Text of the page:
Jay Jaffe FanGraphs Chat – 3/23/20

Avatar Jay Jaffe: Good afternoon and welcome to the rescheduled, on-the-fly version of my weekly chat. It’s been a rough eight days since we last connected here, for you as surely as it’s been for me, but last night I saw a flicker of hope via a YouTube broadcast from Busan, South Korea, where the Lotte Giants (who employ FanGraphs alum Sung Min Kim) played an intrasquad scrimmage, with former MLB hurlers Dan Straily and Adrian Sampson starting for their respective squads.

Avatar Jay Jaffe: I wrote more about that in today’s COVID-19 roundup, as well as some other developments involving a minor league advocacy group and the use of Marlins Park as a spot for drive-through testing https://blogs.fangraphs.com/covid-19-roundup-flickers-of-hope-and-even…

Avatar Jay Jaffe: The hope for the KBO is that they can start their season in mid-April, in which case I plan to become as well-versed as possible in the league, because baseball.

Avatar Jay Jaffe: Last year I did a bit of poking around KBO stat sites when the Blue Jays brought up Ryan Feierabend, a lefty who remade himself as a knuckleballer while pitching for the Nexen Heroes and KT Wiz https://blogs.fangraphs.com/ryan-feierabend-and-the-disappearing-knuck…

Avatar Jay Jaffe: Anyway, I’m chatting here with my 3 1/2-year daughter and her partner in crime, our mutt Sandy, underfoot. The queue is filling slowly. I’ll start tackling questions but if there’s a delay in my responses, it’s because I’m keeping the apartment from burning down or at least sticking two LEGOs together.

STRAY: Will we see 125+ games this season?

Avatar Jay Jaffe: Right now, it doesn’t sound like we’ll get anything close to that. Via Craig Edwards’ article last week (https://blogs.fangraphs.com/how-many-games-can-mlb-realistically-play-…), opening the season at the beginning of June — probably a best-case scenario to allow for the resumption of spring training given the May 10 target to lift restrictions on gatherings of 50 or more people — would yield a season of 100 games, give or take a few.

Avatar Jay Jaffe: I can’t see the union agreeing to play baseball into deep into November, or playing something on the order of a month’s worth of doubleheaders, in order to boost the total.

Dave: I was laid off. GF and I both don’t have health insurance. Our quarantine was broken at 2am by someone we do not trust. Any positivity would be deeply appreciated.

Avatar Jay Jaffe: I’m so sorry for your current situation. That sounds like a lot of worst-case scenarios coming true at once. I’m hopeful that your luck turns for the better, and that you remain healthy despite your exposure. If the occasional reading at FanGraphs helps to boost your mood, so much the better.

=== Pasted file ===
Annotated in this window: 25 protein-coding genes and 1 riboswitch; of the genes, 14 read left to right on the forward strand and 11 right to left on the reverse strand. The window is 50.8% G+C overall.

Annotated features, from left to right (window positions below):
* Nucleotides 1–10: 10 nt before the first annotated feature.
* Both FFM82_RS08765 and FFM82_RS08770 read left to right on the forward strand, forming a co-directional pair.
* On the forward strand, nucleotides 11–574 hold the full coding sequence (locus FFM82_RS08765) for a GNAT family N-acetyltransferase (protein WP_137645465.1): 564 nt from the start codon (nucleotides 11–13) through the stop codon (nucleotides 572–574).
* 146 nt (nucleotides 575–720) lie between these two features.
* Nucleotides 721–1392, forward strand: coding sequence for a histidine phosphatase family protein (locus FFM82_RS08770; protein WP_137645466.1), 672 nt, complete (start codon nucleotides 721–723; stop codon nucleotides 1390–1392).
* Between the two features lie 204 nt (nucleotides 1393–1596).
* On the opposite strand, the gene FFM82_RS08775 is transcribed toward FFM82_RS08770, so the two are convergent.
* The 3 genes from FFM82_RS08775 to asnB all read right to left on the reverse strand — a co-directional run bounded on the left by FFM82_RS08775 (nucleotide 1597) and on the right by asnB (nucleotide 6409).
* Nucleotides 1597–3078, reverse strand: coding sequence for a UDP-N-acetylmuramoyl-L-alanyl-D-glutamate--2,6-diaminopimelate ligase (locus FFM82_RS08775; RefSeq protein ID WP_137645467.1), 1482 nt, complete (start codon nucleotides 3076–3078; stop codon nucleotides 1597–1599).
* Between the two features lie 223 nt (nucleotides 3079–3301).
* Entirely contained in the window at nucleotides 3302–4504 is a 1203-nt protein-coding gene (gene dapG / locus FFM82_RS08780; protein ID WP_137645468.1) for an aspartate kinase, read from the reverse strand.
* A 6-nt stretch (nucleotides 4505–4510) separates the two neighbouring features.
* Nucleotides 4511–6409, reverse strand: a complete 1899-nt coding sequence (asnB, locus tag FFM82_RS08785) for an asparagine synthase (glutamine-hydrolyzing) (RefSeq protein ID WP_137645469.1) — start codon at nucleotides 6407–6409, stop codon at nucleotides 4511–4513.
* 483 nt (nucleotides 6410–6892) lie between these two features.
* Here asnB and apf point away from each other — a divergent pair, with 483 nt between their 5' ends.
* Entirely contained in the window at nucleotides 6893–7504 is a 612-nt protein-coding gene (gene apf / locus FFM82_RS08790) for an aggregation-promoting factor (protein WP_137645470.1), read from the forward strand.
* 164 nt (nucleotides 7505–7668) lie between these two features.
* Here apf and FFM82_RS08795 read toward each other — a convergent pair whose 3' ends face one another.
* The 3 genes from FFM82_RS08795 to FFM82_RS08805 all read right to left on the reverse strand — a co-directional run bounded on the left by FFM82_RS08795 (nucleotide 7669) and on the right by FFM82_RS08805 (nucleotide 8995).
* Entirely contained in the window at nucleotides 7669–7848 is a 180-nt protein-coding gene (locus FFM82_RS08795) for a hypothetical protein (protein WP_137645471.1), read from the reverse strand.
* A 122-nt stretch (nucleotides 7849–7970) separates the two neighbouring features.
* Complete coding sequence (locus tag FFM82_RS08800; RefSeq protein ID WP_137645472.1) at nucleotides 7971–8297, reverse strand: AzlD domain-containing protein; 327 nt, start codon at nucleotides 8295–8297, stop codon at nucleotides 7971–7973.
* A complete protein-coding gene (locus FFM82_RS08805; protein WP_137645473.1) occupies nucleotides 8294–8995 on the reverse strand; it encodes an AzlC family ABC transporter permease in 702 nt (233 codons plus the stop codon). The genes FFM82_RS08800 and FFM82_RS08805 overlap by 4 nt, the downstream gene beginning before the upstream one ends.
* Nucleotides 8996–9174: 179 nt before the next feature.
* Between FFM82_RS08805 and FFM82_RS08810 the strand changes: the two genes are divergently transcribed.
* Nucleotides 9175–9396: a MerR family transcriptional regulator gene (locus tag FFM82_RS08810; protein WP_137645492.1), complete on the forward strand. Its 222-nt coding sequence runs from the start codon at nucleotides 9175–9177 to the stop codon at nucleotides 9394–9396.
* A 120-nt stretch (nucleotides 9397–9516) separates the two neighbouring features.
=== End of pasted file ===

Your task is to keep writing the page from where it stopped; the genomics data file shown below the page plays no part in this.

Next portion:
Dan: When comparing players at the same position, is the positional adjustment of WAR adequate? For example, Musial vs. Rickey Henderson. The latter played far more games in OF, while Stan spent half of career at first base. Does dWAR and positional adjustment cover that, or does an additional adjustment need to be made bc Henderson played a more difficult position?

Avatar Jay Jaffe: dWAR adjusts for that. While we understand positional adjustments to be single numbers (1B -9.5 runs per 1,350 innings, LF -7 runs per same), in actuality each player’s adjustment is individualized based on where he spent those innings.

Avatar Jay Jaffe: For Musial, who — just to pull an example from his B-Ref page — split his 1955 season between first base (947.2 innings), right field (342.2 innings) and left field (28 innings) — his adjustment (Rpos) is -8.

Avatar Jay Jaffe: Note that those adjustment numbers change over time, as patterns of defensive plays made change as well (fewer bunts, more strikeouts, etc).

JT: last night, i re-watched alomar’s hr in 1992 againt eckersley. more broadcasters should be replaying historic games. and suck it, oakland. suck it.

Avatar Jay Jaffe: as my attention was spotty during the 1991 and ’92 postseasons, I’m not sure i’ve ever seen that one before this.  

Avatar Jay Jaffe: The home run completed a comeback from the Jays being down 6-1 in the seventh inning and facing a possible evening of the series at two games apiece. it was the fourth hit Alomar collected that day; he also walked. The Jays won in 11 when Pat Borders’ sac fly brought home Derek Bell, though it took until Game 6 for Toronto to clinch its first pennant.


Avatar Jay Jaffe: I’ll have what s/he’s having.